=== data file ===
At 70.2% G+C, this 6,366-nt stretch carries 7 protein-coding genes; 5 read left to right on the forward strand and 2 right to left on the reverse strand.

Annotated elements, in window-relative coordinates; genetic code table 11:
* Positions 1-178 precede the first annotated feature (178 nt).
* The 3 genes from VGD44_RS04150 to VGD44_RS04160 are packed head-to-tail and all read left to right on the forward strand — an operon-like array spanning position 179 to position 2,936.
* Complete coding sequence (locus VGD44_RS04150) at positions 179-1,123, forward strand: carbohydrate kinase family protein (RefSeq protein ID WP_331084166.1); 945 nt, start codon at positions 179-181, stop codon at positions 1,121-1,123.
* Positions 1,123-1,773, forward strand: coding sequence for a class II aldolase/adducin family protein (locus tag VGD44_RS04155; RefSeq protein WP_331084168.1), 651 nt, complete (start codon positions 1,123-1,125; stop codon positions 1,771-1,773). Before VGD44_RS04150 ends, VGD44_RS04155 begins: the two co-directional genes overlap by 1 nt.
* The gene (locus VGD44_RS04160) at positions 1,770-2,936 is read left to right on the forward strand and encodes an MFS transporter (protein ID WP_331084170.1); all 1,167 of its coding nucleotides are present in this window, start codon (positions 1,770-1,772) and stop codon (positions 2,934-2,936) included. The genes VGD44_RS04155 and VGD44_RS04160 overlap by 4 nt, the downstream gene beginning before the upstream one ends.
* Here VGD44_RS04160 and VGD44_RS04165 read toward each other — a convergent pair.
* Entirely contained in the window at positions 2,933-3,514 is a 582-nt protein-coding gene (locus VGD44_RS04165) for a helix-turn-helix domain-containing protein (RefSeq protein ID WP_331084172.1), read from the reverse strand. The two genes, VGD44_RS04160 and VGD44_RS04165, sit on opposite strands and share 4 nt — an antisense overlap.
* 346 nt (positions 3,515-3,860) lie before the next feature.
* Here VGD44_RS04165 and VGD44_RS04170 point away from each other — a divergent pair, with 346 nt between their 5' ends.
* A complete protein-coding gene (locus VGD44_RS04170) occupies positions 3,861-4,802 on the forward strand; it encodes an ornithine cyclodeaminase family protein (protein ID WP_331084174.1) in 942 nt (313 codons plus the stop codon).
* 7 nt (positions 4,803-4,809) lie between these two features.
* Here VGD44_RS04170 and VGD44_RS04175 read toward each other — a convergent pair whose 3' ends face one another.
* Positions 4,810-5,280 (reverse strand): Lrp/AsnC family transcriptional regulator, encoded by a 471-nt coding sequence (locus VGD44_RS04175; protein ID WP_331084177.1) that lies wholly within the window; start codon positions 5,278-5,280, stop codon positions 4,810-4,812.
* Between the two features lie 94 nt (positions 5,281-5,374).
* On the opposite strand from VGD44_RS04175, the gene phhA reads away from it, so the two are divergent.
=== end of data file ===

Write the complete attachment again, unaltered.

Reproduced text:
At 70.2% G+C, this 6,366-nt stretch carries 7 protein-coding genes; 5 read left to right on the forward strand and 2 right to left on the reverse strand.

Annotated elements, in window-relative coordinates; genetic code table 11:
* Positions 1-178 precede the first annotated feature (178 nt).
* The 3 genes from VGD44_RS04150 to VGD44_RS04160 are packed head-to-tail and all read left to right on the forward strand — an operon-like array spanning position 179 to position 2,936.
* Complete coding sequence (locus VGD44_RS04150) at positions 179-1,123, forward strand: carbohydrate kinase family protein (RefSeq protein ID WP_331084166.1); 945 nt, start codon at positions 179-181, stop codon at positions 1,121-1,123.
* Positions 1,123-1,773, forward strand: coding sequence for a class II aldolase/adducin family protein (locus tag VGD44_RS04155; RefSeq protein WP_331084168.1), 651 nt, complete (start codon positions 1,123-1,125; stop codon positions 1,771-1,773). Before VGD44_RS04150 ends, VGD44_RS04155 begins: the two co-directional genes overlap by 1 nt.
* The gene (locus VGD44_RS04160) at positions 1,770-2,936 is read left to right on the forward strand and encodes an MFS transporter (protein ID WP_331084170.1); all 1,167 of its coding nucleotides are present in this window, start codon (positions 1,770-1,772) and stop codon (positions 2,934-2,936) included. The genes VGD44_RS04155 and VGD44_RS04160 overlap by 4 nt, the downstream gene beginning before the upstream one ends.
* Here VGD44_RS04160 and VGD44_RS04165 read toward each other — a convergent pair.
* Entirely contained in the window at positions 2,933-3,514 is a 582-nt protein-coding gene (locus VGD44_RS04165) for a helix-turn-helix domain-containing protein (RefSeq protein ID WP_331084172.1), read from the reverse strand. The two genes, VGD44_RS04160 and VGD44_RS04165, sit on opposite strands and share 4 nt — an antisense overlap.
* 346 nt (positions 3,515-3,860) lie before the next feature.
* Here VGD44_RS04165 and VGD44_RS04170 point away from each other — a divergent pair, with 346 nt between their 5' ends.
* A complete protein-coding gene (locus VGD44_RS04170) occupies positions 3,861-4,802 on the forward strand; it encodes an ornithine cyclodeaminase family protein (protein ID WP_331084174.1) in 942 nt (313 codons plus the stop codon).
* 7 nt (positions 4,803-4,809) lie between these two features.
* Here VGD44_RS04170 and VGD44_RS04175 read toward each other — a convergent pair whose 3' ends face one another.
* Positions 4,810-5,280 (reverse strand): Lrp/AsnC family transcriptional regulator, encoded by a 471-nt coding sequence (locus VGD44_RS04175; protein ID WP_331084177.1) that lies wholly within the window; start codon positions 5,278-5,280, stop codon positions 4,810-4,812.
* Between the two features lie 94 nt (positions 5,281-5,374).
* On the opposite strand from VGD44_RS04175, the gene phhA reads away from it, so the two are divergent.